As the release of SharePoint v3 grows closer, I find myself constantly thinking of new ways to leverage its new features. There are so many great things coming it is tough to decide where to focus. Recently I started playing with the new feature of Incoming Email. In a nutshell, this feature allows you to add content to libraries and lists in SharePoint v3 via email. Microsoft is positioning SharePoint to be the Exchange Public Folder replacement, and this feature is the beginning of that. There is not much documentation about it out there yet, so I thought I would poke around with it, take some notes, and share them with you guys.
The first thing I did was start searching around on the Internet for information on enabling and configuring Incoming Email. I did find one stupendous white paper from the guys at Combined Knowledge. You can download it here. Go ahead and download it now and read it. This blog post will be based off of things I learned after reading it.
After I read through that white paper I got to work setting things up. After I enabled SMTP on my WSS server I enabled logging on the SMTP virtual server. The logs do not take up much space, nor do they require a lot of processing power. They are invaluable when troubleshooting, and I found that I used them a lot in the writing of this blog. SharePoint does not seem to log Incoming Email events, so your SMTP logs are all you have. I would also recommend enabling all the columns for the log file.
If you read through the Combined Knowledge white paper you will see they create an Organization Unit (OU) for SharePoint to use. It places Contacts for the libraries that are email enabled there, making it easier for users to find them in Outlook. This step is nice, but it is not strictly necessary. Incoming Email will work fine without this. This is important to know if the SharePoint team is not able to get the AD team to create OUs for them, or if they just want to test this feature without modifying the AD at all. If you choice to go this route you can leave the setting at "Operations > Active Directory Settings for E-Mail Web Service" blank. You will also want to set "Connect to a SharePoint Directory Management Server" to 'No' under "Operations > Incoming E-Mail Settings." The only difference you will notice is that contacts will not be created for your lists in AD. They will still receive email just fine, you will just need to know the address.
Once you get some get some lists and libraries enabled you will want to start sending them emails. There are several settings to set when you enable Incoming Email. If you do not choose to use the list security users outside of your AD will be able to email content to your lists and libraries. This can be handy for Internet facing sites. When email comes in from an email address that is not associated with a user in your AD, they will show up as added by "System Account." You can determine the originating email address by viewing the properties of the item and clicking "form email." Since there is no account to associate the email with, they are handled as if they were submitted by an anonymous user. Because of this, they face the same restrictions. They are able to submit items to lists, like Discussion Lists, but they are not able to submit documents to document libraries or picture libraries.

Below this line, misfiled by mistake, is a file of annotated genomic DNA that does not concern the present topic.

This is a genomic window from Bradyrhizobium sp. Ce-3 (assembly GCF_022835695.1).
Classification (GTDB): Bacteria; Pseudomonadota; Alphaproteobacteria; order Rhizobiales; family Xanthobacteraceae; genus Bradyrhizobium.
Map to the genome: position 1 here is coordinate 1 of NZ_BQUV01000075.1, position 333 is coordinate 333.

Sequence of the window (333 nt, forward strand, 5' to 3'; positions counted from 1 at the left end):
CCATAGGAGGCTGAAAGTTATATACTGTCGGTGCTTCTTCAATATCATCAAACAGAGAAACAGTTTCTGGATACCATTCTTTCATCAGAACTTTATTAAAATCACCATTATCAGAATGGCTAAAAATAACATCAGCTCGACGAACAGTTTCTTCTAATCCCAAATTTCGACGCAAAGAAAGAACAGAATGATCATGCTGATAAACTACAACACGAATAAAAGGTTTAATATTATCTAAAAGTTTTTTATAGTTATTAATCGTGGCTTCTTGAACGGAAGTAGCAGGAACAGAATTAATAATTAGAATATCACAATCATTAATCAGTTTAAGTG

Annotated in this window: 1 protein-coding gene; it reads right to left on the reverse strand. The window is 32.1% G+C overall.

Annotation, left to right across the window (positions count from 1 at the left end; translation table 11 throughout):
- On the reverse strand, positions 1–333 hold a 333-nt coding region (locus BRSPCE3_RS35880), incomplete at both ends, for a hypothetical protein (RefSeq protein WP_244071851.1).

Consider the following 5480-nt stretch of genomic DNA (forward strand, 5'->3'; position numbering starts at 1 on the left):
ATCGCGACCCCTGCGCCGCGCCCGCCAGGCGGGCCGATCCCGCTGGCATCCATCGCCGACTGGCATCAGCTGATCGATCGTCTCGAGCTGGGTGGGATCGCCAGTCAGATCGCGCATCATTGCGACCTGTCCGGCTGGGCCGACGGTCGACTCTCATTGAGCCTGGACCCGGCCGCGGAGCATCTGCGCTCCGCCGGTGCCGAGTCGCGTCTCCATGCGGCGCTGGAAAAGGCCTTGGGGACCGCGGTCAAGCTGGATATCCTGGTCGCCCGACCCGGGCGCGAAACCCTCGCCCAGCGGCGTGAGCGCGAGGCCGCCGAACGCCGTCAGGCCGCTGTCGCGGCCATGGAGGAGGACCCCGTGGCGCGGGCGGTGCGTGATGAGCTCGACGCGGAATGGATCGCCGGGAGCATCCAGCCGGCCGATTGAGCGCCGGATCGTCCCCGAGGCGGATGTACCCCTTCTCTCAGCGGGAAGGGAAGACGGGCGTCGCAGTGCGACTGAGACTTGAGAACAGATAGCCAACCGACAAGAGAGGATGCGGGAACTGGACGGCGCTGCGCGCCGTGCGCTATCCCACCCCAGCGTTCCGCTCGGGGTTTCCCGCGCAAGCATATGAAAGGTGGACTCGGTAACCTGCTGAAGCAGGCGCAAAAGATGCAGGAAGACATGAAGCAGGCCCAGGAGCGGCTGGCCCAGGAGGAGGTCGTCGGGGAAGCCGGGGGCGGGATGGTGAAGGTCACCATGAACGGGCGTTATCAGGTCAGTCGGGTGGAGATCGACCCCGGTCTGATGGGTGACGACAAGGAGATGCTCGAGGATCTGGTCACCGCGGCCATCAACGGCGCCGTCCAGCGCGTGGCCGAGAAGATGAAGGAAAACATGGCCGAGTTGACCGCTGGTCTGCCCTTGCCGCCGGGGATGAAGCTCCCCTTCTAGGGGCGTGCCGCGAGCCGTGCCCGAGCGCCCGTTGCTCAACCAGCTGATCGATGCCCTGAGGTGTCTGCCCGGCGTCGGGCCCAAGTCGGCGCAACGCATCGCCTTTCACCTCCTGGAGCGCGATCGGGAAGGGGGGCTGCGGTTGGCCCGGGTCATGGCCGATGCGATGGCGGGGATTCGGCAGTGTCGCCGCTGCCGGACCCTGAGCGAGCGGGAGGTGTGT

When you enable incoming email for libraries you have three options to handle where documents are saved. First, you can choose to have the documents saved in the root of the folder. Second, you can have the documents saved into a folder based on the sender's email address. A folder is created automatically the first time a user emails the library and all subsequent emails are saved there. The folders take the form of "John Q. Public (firstname.lastname@example.org)." Finally you can have the documents saved in folders based on the Subject line of the email, regardless of who sends it. This options has one gotcha, emails with no subject appear to be disregarded. This is one place that SMTP logs came in handy. When I was experimenting with this I could tell the emails were getting to the WSS server by the SMTP logs, and were getting picked up, but did not show up in the document library. As there is no documentation on this, it was tough to troubleshoot. The SMTP logs helped fill in the gaps.
There are many lists and libraries that cannot receive Incoming Email. Here is a short list: Links lists, Wikis, Blog categories, Blog comments, Surveys, Tasks, Project Tasks and Contacts. It is easy to determine whether a list or library supports this by whether the option shows up. If it is available, it will show up under Communications with RSS in the settings for that list or library.
I hope this blog entry has gotten you as excited about Incoming Email as I am. Let me know if you have any questions.